13 Films for 2013


Oh, to be where we were a year ago. Surveying the upcoming movie calendar on January 1, 2012 was like a second Christmas. Tarantino, PT Anderson, Wes Anderson, Spielberg (with Day-Lewis), Affleck, Soderbergh (times two), The Hobbit, Nolan’s follow-up to The Dark Knight, The Avengers, and the most loaded Cannes lineup in years.

Sure, not everything panned out (The Avengers has gone from jolly fun to nigh unwatchable over the course of three viewings), but 2012 was a strong year on a lot of fronts.

What about 2013? I hate being a negative Ned just hours into the year, but it doesn’t look good. I haven’t ever struggled this much to come up with a quality year-in-advance list, but this is the task at hand, and come up with the list I will.

It would have been much easier if some of the year’s more promising titles had solid release dates, but I’m not including I’m So Excited, The Wolf of Wall Street, Only God Forgives, or Out of the Furnace on any list until I know for sure it’s coming out in the next 12 months.

Films that are for sure coming out this year that just missed the list: Peter Jackson’s The Hobbit: The Desolation of Smaug, Sam Raimi’s Oz The Great and Powerful, Abbas Kiarostami’s Like Someone in Love, Kenneth Branagh’s Jack Ryan, Adam McKay’s Anchorman: The Legend Continues, and Chan-wook Park’s Stoker.

13.) This Is the End
2012 wasn’t a banner year for comedies (though 21 Jump Street was quite a feat). Maybe this one will help revive the genre. A bunch of really funny guys make and star in what sounds like a crazy, funny, and very meta movie. It’s a Goldberg/Rogen production, and it stars Jonah Hill, among many others. These three are at the heart of my all-time favorite comedy—Superbad. So yeah, you could say I’m excited for this one.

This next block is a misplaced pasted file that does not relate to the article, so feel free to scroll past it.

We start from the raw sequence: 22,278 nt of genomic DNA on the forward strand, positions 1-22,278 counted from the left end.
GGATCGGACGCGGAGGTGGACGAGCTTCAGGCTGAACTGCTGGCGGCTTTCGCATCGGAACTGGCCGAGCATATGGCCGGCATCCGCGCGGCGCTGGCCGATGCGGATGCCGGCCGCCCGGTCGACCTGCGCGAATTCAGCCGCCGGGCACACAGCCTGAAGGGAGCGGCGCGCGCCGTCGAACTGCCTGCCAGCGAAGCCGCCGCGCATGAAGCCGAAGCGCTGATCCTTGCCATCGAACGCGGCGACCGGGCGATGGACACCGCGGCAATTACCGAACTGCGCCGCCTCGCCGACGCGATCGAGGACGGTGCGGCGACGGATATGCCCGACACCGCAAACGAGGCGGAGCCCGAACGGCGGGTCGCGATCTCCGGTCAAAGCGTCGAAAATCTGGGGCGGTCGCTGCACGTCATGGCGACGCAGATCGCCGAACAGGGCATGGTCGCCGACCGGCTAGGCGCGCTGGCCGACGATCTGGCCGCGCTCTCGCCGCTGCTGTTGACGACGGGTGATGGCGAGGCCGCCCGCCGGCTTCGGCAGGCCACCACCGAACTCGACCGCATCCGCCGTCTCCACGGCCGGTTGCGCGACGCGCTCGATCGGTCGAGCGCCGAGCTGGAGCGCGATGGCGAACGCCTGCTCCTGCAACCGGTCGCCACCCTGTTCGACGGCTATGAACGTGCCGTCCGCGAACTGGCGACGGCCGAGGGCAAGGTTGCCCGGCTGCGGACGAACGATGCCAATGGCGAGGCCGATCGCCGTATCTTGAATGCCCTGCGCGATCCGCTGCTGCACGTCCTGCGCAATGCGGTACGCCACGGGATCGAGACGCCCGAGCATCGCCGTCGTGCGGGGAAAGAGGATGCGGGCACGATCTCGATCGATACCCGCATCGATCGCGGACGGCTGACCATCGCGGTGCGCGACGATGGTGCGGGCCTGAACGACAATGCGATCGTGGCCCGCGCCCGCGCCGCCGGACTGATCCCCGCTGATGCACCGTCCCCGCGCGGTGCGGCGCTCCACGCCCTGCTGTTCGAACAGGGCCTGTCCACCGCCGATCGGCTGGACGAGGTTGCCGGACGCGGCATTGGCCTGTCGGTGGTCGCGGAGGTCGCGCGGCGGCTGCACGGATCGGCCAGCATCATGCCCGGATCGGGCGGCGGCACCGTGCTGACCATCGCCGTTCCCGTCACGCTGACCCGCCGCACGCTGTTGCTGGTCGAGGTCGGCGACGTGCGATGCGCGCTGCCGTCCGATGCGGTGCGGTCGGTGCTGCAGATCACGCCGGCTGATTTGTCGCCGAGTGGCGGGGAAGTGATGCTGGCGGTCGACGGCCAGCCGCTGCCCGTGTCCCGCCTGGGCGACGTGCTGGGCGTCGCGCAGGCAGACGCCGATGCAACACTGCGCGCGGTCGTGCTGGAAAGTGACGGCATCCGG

12.) No
Pablo Larrain’s latest debuted at Cannes last year in the Director’s Fortnight program. Since then, it’s won over supporters at Venice, Toronto, and New York. I’ll finally catch a glimpse of it in February. It tells the story of the 1988 Chilean opposition to military dictator Augusto Pinochet, and by all accounts, it’s the young director’s strongest film to date.

11.) Star Trek Into Darkness
This is one I expect will be a lot higher on most others’ lists, and look, I liked Star Trek as much as the next guy. I just can’t shake Super 8 so quickly. That movie was all kinds of awful. But his Star Trek sequel is another animal, and the addition of Benedict Cumberbatch to the already loaded cast has me feeling rather bullish about this next Trek.

10.) Frances Ha
Noah Baumbach’s latest (like others lower on this list) debuted on last year’s fall festival circuit (Telluride, to be precise), and audiences were won over completely by Greta Gerwig’s winning performance and the film’s beautiful black-and-white photography. I’m always down for Baumbach—especially good Baumbach.

9.) The Great Gatsby
Baz Luhrmann makes movies. Leo DiCaprio, Carey Mulligan, and company act in movies. Jay-Z doesn’t score movies, but he’s giving it a go here. Oh, and the trailers for this one are best watched on mute. The film? No idea. It could be awesome. It could be awful. It could be (probably will be) somewhere boring in between.